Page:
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surface upon the platform, or drops lamely into
the nearest waste-trough waiting to receive
it.

With this mild, playful, infantine, toy-
like process the terrible business of shot-
making ends. That which began in the
tempest of the roaring shot-tower, is finished
calmly in the quiet of the granary of death.
We walk out into the street once more, and
into the middle of the nineteenth century
I and my shadowy, peace-loving friend; and
though those who pass us by can hear no
voice, there are certain questions that he
pours into my ear which I cannot answer,
though I have the will.

HISTORY OF A MIRACLE

ABOUT the middle of the month of September,
eighteen hundred and forty-six, the diligence
running from Valance to Grenoble,
took up at  Saint Marcellin, among the
mountains of Dauphiny, a lady of mature age,
whose only luggage consisted of a bandbox.
All the places inside being already filled, the
lady was obliged to share with the conductor
the modest cabriolet which surmounted the
vehicle. Soon entering into conversation,
she informed the conductor that a glorious
event had just happened in her family; one
of her nearest relatives had covered
himself with glory in Africa, had been mentioned
in the order of the day to the army, and had
won a higher grade. The lady added,
however, that she thought military renown was
as fleeting as the smoke of gunpowder; and
aspiring herself to a more durable lustre, she
was combining an act which would become
immortal, and was then on her way to the
Alps, feeling sure of founding there the
immortality at which she aimed. The
conductor, while admiring her courage and
resolution, could not understand what she meant,
and when on arriving at Grenoble he handed
the lady her bandbox, and she repeated that
she was going to the mountains, where a
great event would soon take place, he wished
her a good journey and good luck, and
thought no more of the incident.

A few days afterwards, two shepherds,
named Maximin Giraud, aged eleven years
and a half, and Melanie Mathieu, aged
fourteen years, on descending from the mountain
of La Salette, where they had been tending
their cattle, informed their master that, at about
three o'clock in the afternoon, a beautiful
lady had appeared to them, telling them
some great news, and confiding to each of
them a great secret. When questioned, they
gave a detailed account of the apparition, of
which the following is the substance:

In the afternoon, after taking the cows to
drink, the children had gone to sleep beside
the stream, near a little dried-up fountain.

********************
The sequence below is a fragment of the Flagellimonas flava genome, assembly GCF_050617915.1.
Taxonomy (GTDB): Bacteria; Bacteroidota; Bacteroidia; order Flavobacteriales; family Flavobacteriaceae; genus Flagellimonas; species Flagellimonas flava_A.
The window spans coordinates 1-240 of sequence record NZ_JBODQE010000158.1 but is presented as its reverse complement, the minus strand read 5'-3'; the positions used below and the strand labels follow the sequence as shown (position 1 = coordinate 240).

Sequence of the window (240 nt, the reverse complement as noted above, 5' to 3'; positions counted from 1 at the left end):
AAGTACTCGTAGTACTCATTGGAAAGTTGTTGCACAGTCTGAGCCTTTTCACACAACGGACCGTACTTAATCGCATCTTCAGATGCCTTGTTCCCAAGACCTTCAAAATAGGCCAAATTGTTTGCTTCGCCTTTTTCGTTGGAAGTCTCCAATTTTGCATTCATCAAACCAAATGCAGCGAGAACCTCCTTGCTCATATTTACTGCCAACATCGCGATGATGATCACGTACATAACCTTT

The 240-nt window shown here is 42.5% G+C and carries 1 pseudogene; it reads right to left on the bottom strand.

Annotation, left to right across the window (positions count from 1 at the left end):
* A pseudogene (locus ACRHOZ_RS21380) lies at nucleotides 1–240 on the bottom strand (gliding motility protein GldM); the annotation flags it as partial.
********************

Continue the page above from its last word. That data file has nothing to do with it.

On awaking they went in search of the cows,
and on their return saw what they called a
great light, near the fountain. When the
shepherds approached this light, it seemed to
open, and in its midst they perceived a lady
sitting upon a stone, weeping, with her
elbows resting upon her knees, and her face
in her hands. At seeing her the little girl
became frightened, and let fall her stick;
but the boy courageously told her to keep
her stick, as he did his, because if he (the
light) did them any harm, he would give him
a good thump. But the lady dispelled all
fear by getting up, and begging the children
to advance towards her and listen to what she
had to tell them. The lady then said:

"If my people will not humble themselves,
I shall be obliged to let my son's arm fall
down upon them; it is so heavy and so
weighty, that I can hold it up no longer.
How long I have suffered for you all because
I do not wish my son to abandon you, and all
the while you do not care.

"I have given six days for labour, and
reserved to myself the seventh; but you will
not give it to me! That weighs down my
son's arm.

"And also the carters cannot swear without
using my son's name. These are the
things which weigh down my son's arm.

"If the harvest rots, it is all the same to
you. I warned you last year by the potato
harvest, but you did not care; on the contrary,
when you found rotten ones, you swore
and used my son's name: therefore they will
continue to rot, and by Christmas there will
be none left."

Here Melanie did not understand what
had been said, and inquired of her
companion, upon which the lady answered:

"Ah! my children, you do not understand
French; wait then, I will tell it to you
differently."

She then repeated in patois the sentence
about the harvest, and continued:

"He who has corn must not sow it, because
the animals will eat it; if a few plants were
to grow, in thrashing them they would fall
into dust.

"A great famine is coming; before it
comes, the little children under seven years of
age will be seized with trembling, and will
die in the arms of the persons holding them;
and the grown-up people will make penance
by hunger. The grapes will rot, and the
walnuts will become bad."

At this point the lady gave each of the
children a secret, speaking in French, but
adding, "You must not tell this, nor this,
nor this * * * "  As she spoke to each in
turn, the other could not hear what she said,
only seeing the movement of her lips. The
lady then added:

"But if they become converted, the stones
and the rocks will transform themselves into
corn, and the potatoes will be found planted
in the earth."

The mysterious stranger then explained to
the children, at some length, the nature of
bad corn; after which she concluded by saying

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